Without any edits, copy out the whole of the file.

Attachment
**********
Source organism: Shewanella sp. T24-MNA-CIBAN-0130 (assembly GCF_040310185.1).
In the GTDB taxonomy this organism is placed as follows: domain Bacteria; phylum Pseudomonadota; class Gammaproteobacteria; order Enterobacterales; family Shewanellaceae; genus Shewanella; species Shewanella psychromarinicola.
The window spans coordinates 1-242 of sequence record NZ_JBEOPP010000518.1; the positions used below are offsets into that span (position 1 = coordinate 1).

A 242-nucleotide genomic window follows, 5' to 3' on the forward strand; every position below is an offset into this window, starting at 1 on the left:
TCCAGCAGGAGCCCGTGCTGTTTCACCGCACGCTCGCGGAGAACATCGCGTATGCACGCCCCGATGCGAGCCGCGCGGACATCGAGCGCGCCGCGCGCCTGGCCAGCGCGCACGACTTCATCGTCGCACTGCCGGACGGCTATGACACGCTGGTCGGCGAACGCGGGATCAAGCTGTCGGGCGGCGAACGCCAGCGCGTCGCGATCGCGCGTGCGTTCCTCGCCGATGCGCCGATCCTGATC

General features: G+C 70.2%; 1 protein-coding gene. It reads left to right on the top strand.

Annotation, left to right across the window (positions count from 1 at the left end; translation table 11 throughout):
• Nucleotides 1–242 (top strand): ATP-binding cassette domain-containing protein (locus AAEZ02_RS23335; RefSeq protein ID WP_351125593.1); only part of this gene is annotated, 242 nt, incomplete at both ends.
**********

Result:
Source organism: Shewanella sp. T24-MNA-CIBAN-0130 (assembly GCF_040310185.1).
In the GTDB taxonomy this organism is placed as follows: domain Bacteria; phylum Pseudomonadota; class Gammaproteobacteria; order Enterobacterales; family Shewanellaceae; genus Shewanella; species Shewanella psychromarinicola.
The window spans coordinates 1-242 of sequence record NZ_JBEOPP010000518.1; the positions used below are offsets into that span (position 1 = coordinate 1).

A 242-nucleotide genomic window follows, 5' to 3' on the forward strand; every position below is an offset into this window, starting at 1 on the left:
TCCAGCAGGAGCCCGTGCTGTTTCACCGCACGCTCGCGGAGAACATCGCGTATGCACGCCCCGATGCGAGCCGCGCGGACATCGAGCGCGCCGCGCGCCTGGCCAGCGCGCACGACTTCATCGTCGCACTGCCGGACGGCTATGACACGCTGGTCGGCGAACGCGGGATCAAGCTGTCGGGCGGCGAACGCCAGCGCGTCGCGATCGCGCGTGCGTTCCTCGCCGATGCGCCGATCCTGATC

General features: G+C 70.2%; 1 protein-coding gene. It reads left to right on the top strand.

Annotation, left to right across the window (positions count from 1 at the left end; translation table 11 throughout):
• Nucleotides 1–242 (top strand): ATP-binding cassette domain-containing protein (locus AAEZ02_RS23335; RefSeq protein ID WP_351125593.1); only part of this gene is annotated, 242 nt, incomplete at both ends.